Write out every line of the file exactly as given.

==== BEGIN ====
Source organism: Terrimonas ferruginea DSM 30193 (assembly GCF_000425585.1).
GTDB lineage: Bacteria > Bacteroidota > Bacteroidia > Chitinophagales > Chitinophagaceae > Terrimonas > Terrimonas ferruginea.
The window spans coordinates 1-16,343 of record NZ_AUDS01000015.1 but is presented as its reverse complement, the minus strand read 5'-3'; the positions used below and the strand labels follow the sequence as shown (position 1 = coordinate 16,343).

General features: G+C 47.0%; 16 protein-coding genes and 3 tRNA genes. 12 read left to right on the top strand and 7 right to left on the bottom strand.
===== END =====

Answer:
Source organism: Terrimonas ferruginea DSM 30193 (assembly GCF_000425585.1).
GTDB lineage: Bacteria > Bacteroidota > Bacteroidia > Chitinophagales > Chitinophagaceae > Terrimonas > Terrimonas ferruginea.
The window spans coordinates 1-16,343 of record NZ_AUDS01000015.1 but is presented as its reverse complement, the minus strand read 5'-3'; the positions used below and the strand labels follow the sequence as shown (position 1 = coordinate 16,343).

General features: G+C 47.0%; 16 protein-coding genes and 3 tRNA genes. 12 read left to right on the top strand and 7 right to left on the bottom strand.